“I really don’t mind what people use,” is the honest confession. “It’s difficult, as when somebody is writing up one of my performances in a brochure they have to explain it to their audience, who may or may not have heard of me, what the sound is like. So I understand that you have to use certain words sometimes and it’s appropriate to do that, but it’s also really difficult because I think everybody will see folk [music] in a different way, as everybody comes with their own perception of what music is and what genres mean, so it’s really difficult to know which words to use because I want people to come to the music from their own position. I generally get associated with folk, acoustic and classical because of the piano and strings and cello and the way that I use phrasing in terms of the lyrics, so I kinda get all three [comparisons] and I guess it’s somewhere in the middle.”
In terms of your music, however, would you say that it is more acoustic based or classical or do you try and get a fine balance between the two styles?
“I don’t try to think about genres when I’m writing,” explains Louise, “because I don’t think that I need to stay within this area or I need to push myself or pitch myself within a certain area. I want the music to be very authentic and the sound that I want to create. I don’t completely ignore that when I’m recording as I have to be sensitive to the instruments that I’m using. For example, if I’m using a piano which, for me, is much more preferable to a keyboard or a synthesizer because that’s how I learnt and the way I feel most comfortable. In terms of recording and making it work, then I use acoustic instruments such as the cello and acoustic guitar, so I can be quite flexible depending on how people see acoustic, as some people might perceive acoustic to be completely unamplified. I think it’s seen as something quite different now, with people such as Laura Marling and Mumford & Sons using different sounds and people referring to it as folk-acoustic, but it’s very different from what I do. So it’s a tricky one to categorise really.”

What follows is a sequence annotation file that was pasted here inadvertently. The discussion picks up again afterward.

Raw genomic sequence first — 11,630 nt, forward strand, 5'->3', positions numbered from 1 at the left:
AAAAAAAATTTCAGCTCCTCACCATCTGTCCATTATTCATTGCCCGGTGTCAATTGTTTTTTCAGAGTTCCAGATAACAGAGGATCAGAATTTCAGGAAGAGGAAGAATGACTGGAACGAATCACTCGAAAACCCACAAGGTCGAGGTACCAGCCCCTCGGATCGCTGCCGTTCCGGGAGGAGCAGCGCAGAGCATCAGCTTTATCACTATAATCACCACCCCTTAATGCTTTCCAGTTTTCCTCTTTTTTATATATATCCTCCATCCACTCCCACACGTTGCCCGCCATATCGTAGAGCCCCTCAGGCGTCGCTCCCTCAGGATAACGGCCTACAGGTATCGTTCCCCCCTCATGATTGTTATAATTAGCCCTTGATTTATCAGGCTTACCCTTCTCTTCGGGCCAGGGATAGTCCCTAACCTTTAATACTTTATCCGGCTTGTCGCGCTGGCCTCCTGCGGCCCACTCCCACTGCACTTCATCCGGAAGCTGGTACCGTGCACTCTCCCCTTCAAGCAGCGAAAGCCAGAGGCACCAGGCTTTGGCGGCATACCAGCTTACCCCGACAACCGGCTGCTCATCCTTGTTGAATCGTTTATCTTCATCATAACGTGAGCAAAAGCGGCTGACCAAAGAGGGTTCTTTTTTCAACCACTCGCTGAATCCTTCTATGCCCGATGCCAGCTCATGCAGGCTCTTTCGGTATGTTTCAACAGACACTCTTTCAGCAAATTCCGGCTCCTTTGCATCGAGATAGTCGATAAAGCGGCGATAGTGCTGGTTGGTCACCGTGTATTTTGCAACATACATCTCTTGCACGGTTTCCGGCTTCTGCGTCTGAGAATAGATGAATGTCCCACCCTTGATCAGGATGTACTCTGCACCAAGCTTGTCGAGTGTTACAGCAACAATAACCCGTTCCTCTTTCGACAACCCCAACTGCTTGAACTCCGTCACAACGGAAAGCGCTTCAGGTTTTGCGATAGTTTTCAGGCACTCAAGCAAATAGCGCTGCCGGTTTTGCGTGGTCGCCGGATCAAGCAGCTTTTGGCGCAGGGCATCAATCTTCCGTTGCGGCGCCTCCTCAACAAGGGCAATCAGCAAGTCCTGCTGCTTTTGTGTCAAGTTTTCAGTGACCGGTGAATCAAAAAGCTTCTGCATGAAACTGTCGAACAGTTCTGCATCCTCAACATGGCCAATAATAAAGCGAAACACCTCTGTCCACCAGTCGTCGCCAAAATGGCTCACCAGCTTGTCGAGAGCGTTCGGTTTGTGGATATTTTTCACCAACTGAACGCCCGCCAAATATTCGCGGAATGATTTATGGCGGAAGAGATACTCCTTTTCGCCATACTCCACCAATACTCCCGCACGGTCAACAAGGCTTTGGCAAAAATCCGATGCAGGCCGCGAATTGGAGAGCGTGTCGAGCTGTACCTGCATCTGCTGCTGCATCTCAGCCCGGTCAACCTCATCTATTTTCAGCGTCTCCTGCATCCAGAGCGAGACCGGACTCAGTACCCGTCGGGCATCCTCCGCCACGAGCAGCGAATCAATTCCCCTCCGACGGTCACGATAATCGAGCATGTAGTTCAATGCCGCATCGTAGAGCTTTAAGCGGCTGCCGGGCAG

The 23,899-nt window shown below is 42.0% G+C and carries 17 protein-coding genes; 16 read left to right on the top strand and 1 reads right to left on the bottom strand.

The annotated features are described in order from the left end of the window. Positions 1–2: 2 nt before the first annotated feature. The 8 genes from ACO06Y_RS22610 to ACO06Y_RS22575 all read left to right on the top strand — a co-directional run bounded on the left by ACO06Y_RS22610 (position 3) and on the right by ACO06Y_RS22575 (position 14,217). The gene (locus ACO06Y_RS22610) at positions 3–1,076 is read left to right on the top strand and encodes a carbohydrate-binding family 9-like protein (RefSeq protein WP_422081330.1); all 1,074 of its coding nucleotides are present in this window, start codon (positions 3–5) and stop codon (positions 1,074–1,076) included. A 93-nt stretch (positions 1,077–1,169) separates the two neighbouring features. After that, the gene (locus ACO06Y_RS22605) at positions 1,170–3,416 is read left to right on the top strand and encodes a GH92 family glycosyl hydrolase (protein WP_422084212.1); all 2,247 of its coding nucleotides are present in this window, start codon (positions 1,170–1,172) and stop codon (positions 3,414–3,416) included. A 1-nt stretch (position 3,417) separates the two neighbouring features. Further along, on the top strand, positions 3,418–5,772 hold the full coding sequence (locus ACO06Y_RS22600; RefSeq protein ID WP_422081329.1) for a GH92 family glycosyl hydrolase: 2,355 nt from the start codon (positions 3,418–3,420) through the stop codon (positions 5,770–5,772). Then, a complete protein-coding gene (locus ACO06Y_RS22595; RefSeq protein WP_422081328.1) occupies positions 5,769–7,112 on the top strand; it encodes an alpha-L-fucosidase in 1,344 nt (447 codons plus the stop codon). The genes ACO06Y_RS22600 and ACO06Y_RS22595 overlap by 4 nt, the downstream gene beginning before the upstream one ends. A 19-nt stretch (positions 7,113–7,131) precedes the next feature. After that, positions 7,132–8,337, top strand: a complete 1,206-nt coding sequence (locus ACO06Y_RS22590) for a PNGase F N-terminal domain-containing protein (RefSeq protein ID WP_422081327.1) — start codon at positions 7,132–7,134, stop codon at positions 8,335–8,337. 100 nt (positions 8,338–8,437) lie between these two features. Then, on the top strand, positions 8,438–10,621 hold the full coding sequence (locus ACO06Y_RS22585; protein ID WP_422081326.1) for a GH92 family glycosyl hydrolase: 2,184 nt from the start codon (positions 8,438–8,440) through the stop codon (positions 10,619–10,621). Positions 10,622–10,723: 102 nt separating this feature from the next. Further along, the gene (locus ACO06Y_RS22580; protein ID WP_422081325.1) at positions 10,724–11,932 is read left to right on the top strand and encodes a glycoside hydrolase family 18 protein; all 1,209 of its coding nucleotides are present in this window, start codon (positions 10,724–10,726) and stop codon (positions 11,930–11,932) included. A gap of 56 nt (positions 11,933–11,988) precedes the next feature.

The music of Louise Jordan is certainly different from the examples cited by her as her vocal is more attuned to a classical style with only the guitar providing any form of familiarity with the aforementioned folk bands. If anything, there are moments linking her sound to the traditions of the past as examples such as ‘Promises Like Pie-Crust’ evoke centuries old imagery that really transports the listener back to more primitive times. It came as no surprise, therefore, to learn that Louise Jordan adopted a very hands-on approach when it came to making her latest album ‘Florilegium’ which, despite her chosen style of traditional folk interspersed with acoustic and classical influences, no doubt helped to achieve the age-old feel of the whole album.
“Most of it was recorded in the garage at home,” explains Louise on the making of ‘Florilegium’. “We soundproofed the garage in a very practical way whereby we had carpet on the walls and put in a false ceiling using MDF from B&Q [laughing]. So you’d be amazed with what I can do with masking tape generally! One song on the album, which I have included in the album notes, I recorded on the upright piano at home. The rest of the piano was recorded with my old piano teacher, who is a friend of mine and he lives over in Dorset. He has a grand piano in his front room, as he is a concert pianist, so we moved the studio and my husband helped press the buttons [recording] for that day so that I could sit at the piano and get as much in rhythm with it as possible. But the rest of it is just me at home running from one room to the other and setting up and recording and listening back.”